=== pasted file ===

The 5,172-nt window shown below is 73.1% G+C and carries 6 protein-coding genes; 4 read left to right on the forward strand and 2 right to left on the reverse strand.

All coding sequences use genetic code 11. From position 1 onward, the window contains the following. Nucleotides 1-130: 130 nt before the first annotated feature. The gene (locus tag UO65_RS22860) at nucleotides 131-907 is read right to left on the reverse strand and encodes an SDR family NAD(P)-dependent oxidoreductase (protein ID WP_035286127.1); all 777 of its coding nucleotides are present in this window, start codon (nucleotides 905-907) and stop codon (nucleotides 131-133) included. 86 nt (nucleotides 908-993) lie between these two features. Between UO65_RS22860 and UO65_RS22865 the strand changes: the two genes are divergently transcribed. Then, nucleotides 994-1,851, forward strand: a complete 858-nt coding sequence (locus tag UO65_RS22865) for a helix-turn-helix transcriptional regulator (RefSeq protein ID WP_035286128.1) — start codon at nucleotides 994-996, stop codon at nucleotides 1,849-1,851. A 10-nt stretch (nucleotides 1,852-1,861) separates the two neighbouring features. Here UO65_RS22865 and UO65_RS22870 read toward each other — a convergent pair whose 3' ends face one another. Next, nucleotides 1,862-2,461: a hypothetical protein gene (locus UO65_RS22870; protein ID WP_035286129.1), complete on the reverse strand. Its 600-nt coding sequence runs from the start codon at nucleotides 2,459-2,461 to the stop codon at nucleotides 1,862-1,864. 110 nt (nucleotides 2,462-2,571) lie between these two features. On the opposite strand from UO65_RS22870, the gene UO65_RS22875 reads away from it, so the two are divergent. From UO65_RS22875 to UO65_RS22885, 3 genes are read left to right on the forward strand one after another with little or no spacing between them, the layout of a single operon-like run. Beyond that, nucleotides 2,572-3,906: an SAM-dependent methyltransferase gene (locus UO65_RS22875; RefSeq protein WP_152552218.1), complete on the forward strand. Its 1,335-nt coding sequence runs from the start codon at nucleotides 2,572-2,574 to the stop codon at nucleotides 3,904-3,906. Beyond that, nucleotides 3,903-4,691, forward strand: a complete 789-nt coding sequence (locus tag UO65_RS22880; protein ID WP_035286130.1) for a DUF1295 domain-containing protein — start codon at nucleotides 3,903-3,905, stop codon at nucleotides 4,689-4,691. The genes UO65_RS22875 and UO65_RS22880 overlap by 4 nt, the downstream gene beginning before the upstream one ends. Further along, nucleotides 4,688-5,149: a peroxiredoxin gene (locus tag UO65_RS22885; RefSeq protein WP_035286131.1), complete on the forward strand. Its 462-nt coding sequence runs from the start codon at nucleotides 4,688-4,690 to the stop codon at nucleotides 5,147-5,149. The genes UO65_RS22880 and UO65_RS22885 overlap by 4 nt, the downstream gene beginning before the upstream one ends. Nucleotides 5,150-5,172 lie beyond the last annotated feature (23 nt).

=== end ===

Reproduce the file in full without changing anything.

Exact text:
The 5,172-nt window shown below is 73.1% G+C and carries 6 protein-coding genes; 4 read left to right on the forward strand and 2 right to left on the reverse strand.

All coding sequences use genetic code 11. From position 1 onward, the window contains the following. Nucleotides 1-130: 130 nt before the first annotated feature. The gene (locus tag UO65_RS22860) at nucleotides 131-907 is read right to left on the reverse strand and encodes an SDR family NAD(P)-dependent oxidoreductase (protein ID WP_035286127.1); all 777 of its coding nucleotides are present in this window, start codon (nucleotides 905-907) and stop codon (nucleotides 131-133) included. 86 nt (nucleotides 908-993) lie between these two features. Between UO65_RS22860 and UO65_RS22865 the strand changes: the two genes are divergently transcribed. Then, nucleotides 994-1,851, forward strand: a complete 858-nt coding sequence (locus tag UO65_RS22865) for a helix-turn-helix transcriptional regulator (RefSeq protein ID WP_035286128.1) — start codon at nucleotides 994-996, stop codon at nucleotides 1,849-1,851. A 10-nt stretch (nucleotides 1,852-1,861) separates the two neighbouring features. Here UO65_RS22865 and UO65_RS22870 read toward each other — a convergent pair whose 3' ends face one another. Next, nucleotides 1,862-2,461: a hypothetical protein gene (locus UO65_RS22870; protein ID WP_035286129.1), complete on the reverse strand. Its 600-nt coding sequence runs from the start codon at nucleotides 2,459-2,461 to the stop codon at nucleotides 1,862-1,864. 110 nt (nucleotides 2,462-2,571) lie between these two features. On the opposite strand from UO65_RS22870, the gene UO65_RS22875 reads away from it, so the two are divergent. From UO65_RS22875 to UO65_RS22885, 3 genes are read left to right on the forward strand one after another with little or no spacing between them, the layout of a single operon-like run. Beyond that, nucleotides 2,572-3,906: an SAM-dependent methyltransferase gene (locus UO65_RS22875; RefSeq protein WP_152552218.1), complete on the forward strand. Its 1,335-nt coding sequence runs from the start codon at nucleotides 2,572-2,574 to the stop codon at nucleotides 3,904-3,906. Beyond that, nucleotides 3,903-4,691, forward strand: a complete 789-nt coding sequence (locus tag UO65_RS22880; protein ID WP_035286130.1) for a DUF1295 domain-containing protein — start codon at nucleotides 3,903-3,905, stop codon at nucleotides 4,689-4,691. The genes UO65_RS22875 and UO65_RS22880 overlap by 4 nt, the downstream gene beginning before the upstream one ends. Further along, nucleotides 4,688-5,149: a peroxiredoxin gene (locus tag UO65_RS22885; RefSeq protein WP_035286131.1), complete on the forward strand. Its 462-nt coding sequence runs from the start codon at nucleotides 4,688-4,690 to the stop codon at nucleotides 5,147-5,149. The genes UO65_RS22880 and UO65_RS22885 overlap by 4 nt, the downstream gene beginning before the upstream one ends. Nucleotides 5,150-5,172 lie beyond the last annotated feature (23 nt).